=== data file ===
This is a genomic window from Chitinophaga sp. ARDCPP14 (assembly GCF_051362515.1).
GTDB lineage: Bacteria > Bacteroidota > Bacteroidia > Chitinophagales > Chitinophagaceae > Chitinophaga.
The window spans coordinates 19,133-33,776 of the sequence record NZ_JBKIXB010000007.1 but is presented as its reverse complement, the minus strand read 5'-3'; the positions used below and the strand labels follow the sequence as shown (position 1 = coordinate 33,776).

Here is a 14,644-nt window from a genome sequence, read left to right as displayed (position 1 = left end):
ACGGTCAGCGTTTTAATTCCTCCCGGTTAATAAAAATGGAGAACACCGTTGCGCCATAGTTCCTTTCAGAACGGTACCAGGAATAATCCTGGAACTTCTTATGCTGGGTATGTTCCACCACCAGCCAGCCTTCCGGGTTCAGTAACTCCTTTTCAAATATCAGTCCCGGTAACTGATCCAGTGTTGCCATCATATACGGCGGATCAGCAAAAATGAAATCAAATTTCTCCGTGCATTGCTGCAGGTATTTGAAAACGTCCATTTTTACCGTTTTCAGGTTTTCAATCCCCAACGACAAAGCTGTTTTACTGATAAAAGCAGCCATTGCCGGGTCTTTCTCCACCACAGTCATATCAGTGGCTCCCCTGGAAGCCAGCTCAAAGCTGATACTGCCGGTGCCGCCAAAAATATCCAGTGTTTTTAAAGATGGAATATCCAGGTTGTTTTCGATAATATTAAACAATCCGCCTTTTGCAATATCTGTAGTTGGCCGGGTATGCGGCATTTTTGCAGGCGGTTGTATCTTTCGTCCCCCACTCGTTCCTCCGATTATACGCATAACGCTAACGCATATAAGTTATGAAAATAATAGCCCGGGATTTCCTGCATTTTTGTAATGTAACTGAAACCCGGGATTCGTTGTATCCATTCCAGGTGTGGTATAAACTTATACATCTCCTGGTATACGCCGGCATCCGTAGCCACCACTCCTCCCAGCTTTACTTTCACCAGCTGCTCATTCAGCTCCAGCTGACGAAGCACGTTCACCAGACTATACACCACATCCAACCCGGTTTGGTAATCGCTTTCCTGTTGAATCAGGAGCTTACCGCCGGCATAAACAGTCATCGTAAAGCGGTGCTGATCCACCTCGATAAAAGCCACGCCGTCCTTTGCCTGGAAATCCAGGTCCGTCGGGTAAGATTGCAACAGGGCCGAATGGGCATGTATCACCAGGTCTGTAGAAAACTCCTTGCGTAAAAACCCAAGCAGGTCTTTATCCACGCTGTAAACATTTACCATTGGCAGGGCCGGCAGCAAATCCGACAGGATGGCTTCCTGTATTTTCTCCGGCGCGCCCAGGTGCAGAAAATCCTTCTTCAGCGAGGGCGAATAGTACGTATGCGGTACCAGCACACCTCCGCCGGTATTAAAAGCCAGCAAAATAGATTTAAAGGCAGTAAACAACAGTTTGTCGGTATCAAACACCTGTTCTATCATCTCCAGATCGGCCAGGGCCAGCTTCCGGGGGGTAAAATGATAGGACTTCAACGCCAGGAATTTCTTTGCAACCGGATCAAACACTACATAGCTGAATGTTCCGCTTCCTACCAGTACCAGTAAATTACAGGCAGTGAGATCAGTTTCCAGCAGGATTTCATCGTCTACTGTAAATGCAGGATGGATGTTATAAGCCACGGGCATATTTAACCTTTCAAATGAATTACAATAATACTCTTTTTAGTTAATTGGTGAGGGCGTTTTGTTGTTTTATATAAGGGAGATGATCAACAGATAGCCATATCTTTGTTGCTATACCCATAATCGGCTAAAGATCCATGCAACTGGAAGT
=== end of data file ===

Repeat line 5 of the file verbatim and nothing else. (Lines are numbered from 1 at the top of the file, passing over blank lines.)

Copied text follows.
ACGGTCAGCGTTTTAATTCCTCCCGGTTAATAAAAATGGAGAACACCGTTGCGCCATAGTTCCTTTCAGAACGGTACCAGGAATAATCCTGGAACTTCTTATGCTGGGTATGTTCCACCACCAGCCAGCCTTCCGGGTTCAGTAACTCCTTTTCAAATATCAGTCCCGGTAACTGATCCAGTGTTGCCATCATATACGGCGGATCAGCAAAAATGAAATCAAATTTCTCCGTGCATTGCTGCAGGTATTTGAAAACGTCCATTTTTACCGTTTTCAGGTTTTCAATCCCCAACGACAAAGCTGTTTTACTGATAAAAGCAGCCATTGCCGGGTCTTTCTCCACCACAGTCATATCAGTGGCTCCCCTGGAAGCCAGCTCAAAGCTGATACTGCCGGTGCCGCCAAAAATATCCAGTGTTTTTAAAGATGGAATATCCAGGTTGTTTTCGATAATATTAAACAATCCGCCTTTTGCAATATCTGTAGTTGGCCGGGTATGCGGCATTTTTGCAGGCGGTTGTATCTTTCGTCCCCCACTCGTTCCTCCGATTATACGCATAACGCTAACGCATATAAGTTATGAAAATAATAGCCCGGGATTTCCTGCATTTTTGTAATGTAACTGAAACCCGGGATTCGTTGTATCCATTCCAGGTGTGGTATAAACTTATACATCTCCTGGTATACGCCGGCATCCGTAGCCACCACTCCTCCCAGCTTTACTTTCACCAGCTGCTCATTCAGCTCCAGCTGACGAAGCACGTTCACCAGACTATACACCACATCCAACCCGGTTTGGTAATCGCTTTCCTGTTGAATCAGGAGCTTACCGCCGGCATAAACAGTCATCGTAAAGCGGTGCTGATCCACCTCGATAAAAGCCACGCCGTCCTTTGCCTGGAAATCCAGGTCCGTCGGGTAAGATTGCAACAGGGCCGAATGGGCATGTATCACCAGGTCTGTAGAAAACTCCTTGCGTAAAAACCCAAGCAGGTCTTTATCCACGCTGTAAACATTTACCATTGGCAGGGCCGGCAGCAAATCCGACAGGATGGCTTCCTGTATTTTCTCCGGCGCGCCCAGGTGCAGAAAATCCTTCTTCAGCGAGGGCGAATAGTACGTATGCGGTACCAGCACACCTCCGCCGGTATTAAAAGCCAGCAAAATAGATTTAAAGGCAGTAAACAACAGTTTGTCGGTATCAAACACCTGTTCTATCATCTCCAGATCGGCCAGGGCCAGCTTCCGGGGGGTAAAATGATAGGACTTCAACGCCAGGAATTTCTTTGCAACCGGATCAAACACTACATAGCTGAATGTTCCGCTTCCTACCAGTACCAGTAAATTACAGGCAGTGAGATCAGTTTCCAGCAGGATTTCATCGTCTACTGTAAATGCAGGATGGATGTTATAAGCCACGGGCATATTTAACCTTTCAAATGAATTACAATAATACTCTTTTTAGTTAATTGGTGAGGGCGTTTTGTTGTTTTATATAAGGGAGATGATCAACAGATAGCCATATCTTTGTTGCTATACCCATAATCGGCTAAAGATCCATGCAACTGGAAGT